Review: Lot X (adelheid/Harbourfront Centre/DanceWorks)

Photo of Alana Elmer, Nimikii Couchie, Naishi Wang, and Lukas Malkowski in Lot XHarbourfront Centre presents a futuristic and immersive dance experience in Toronto

As I got off the streetcar at Harbourfront Centre to see Lot X, a co-production with DanceWorks, I wasn’t sure what to expect. Lot X is choreographed by Heidi Strauss of adelheid and is part of the Torque contemporary dance series, so I thought it would be a dance performance. But I’d been warned to dress for the weather, be prepared to move, and to download an augmented reality app which would add another layer to my experience. We were ready for anything. Fortunately, the seemingly unrelenting rain and drizzle that has been May in Toronto held off for the evening.  And Lot X did in fact deliver a little bit of everything. Some parts really did not work for me, but others were innovative and hauntingly beautiful.

Upon arrival, we gathered in the lobby of the main Harbourfront building.  We used our app to check in and were assigned a group number. After milling around for a while, my phone buzzed with a message telling us to head outside. There we were greeted by seven dancers dressed like beekeepers or maybe fencers donning mesh masks.

This is where things got confusing. I think we were supposed to be in a post-apocalyptic world but it wasn’t clear to me. We were told to divide up according to our group numbers and taught some code words or lingo by a robotic disembodied voice. “X-4” meant “okay” and “X-9” meant “repeat.” Honestly, I can’t remember the rest and it didn’t really matter.

If it seems like it’s taking a long time for me to talk about the dancing, you’re right. That’s because there was an awful lot of set up before we got to any dancing. Eventually we were lead down the stairs into the parking garage. The dancers moved and climbed and jumped over and around a set of metal frames with what seemed like grow lights for crossbars at the base of an air shaft. I’m not sure what it meant, but it was a cool space to set a performance in.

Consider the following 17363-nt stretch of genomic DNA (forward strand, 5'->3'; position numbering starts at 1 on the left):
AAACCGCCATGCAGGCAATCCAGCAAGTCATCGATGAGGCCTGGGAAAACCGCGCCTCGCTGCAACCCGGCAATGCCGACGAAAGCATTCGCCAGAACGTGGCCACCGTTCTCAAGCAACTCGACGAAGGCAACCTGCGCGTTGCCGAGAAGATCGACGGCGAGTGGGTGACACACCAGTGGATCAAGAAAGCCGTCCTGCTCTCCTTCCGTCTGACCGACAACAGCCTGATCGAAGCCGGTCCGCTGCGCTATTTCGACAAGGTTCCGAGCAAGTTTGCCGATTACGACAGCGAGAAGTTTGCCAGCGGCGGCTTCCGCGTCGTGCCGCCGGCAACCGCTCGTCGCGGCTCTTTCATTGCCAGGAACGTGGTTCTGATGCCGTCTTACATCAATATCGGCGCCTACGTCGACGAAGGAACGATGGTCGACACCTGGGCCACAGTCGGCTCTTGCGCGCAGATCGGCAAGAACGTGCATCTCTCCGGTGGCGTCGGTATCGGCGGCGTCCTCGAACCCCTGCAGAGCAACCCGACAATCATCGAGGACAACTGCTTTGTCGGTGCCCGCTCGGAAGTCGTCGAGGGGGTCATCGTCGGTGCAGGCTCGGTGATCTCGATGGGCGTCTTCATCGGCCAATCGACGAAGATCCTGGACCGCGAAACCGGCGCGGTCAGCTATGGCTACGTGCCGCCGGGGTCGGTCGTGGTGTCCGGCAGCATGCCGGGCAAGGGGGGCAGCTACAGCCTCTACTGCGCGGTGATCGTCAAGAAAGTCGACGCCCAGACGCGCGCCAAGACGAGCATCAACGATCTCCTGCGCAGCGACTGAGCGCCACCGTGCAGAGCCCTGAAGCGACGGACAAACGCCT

For me, the most successful part of the performance came next as we moved into the Harbourfront Theatre in the Power Plant building. The audience was seated around the space in the upper levels while the dancers performed below. The movement was fairly traditional modern dance with lots of contractions and body rolls set to an electronic score. Much of the time the dancers were on the floor. I thought these sections were the most interesting.

My favourite aspect was the use of video, which was among the most engaging I’ve seen in a dance performance. The floor was used as a screen. Different images or patterns were projected on it as the dancers moved across. Sometimes one of the dancers would lie under a camera causing an enlarged image of them to underlie the movement. I particularly liked a section where the dancers seemed to be climbing across the image on the floor, moving from foothold to foothold across edges or wires.

All in all, I thought Lot X was a mixed bag. I liked the use of the different spaces around Harbourfront. I liked being up close to the dancers and feeling part of the action. But I found the special lingo and techno-futurist premise confusing and unnecessary. It seemed like there was a message I was supposed to be taking away, but I just didn’t get it. Once the dancing started though, I was captivated.


  • Lot X is playing at Harbourfront Centre (235 Queens Quay West) until June 2, 2019
  • Performances run Wednesday – Sunday at 8:00 pm
  • Tickets are $20-$35 and are available here or by calling 416-973-4000
  • The event takes place both inside and outside and runs rain or shine.
  • There are both seated and unseated performance zones and there is a fair bit of walking. Accessible options are available.
  • The Lot X app is available for download for iPhone users, but I did not find it necessary

Photo of Alana Elmer, Nimikii Couchie, Naishi Wang, and Lukas Malkowski by Jeremy Mimnagh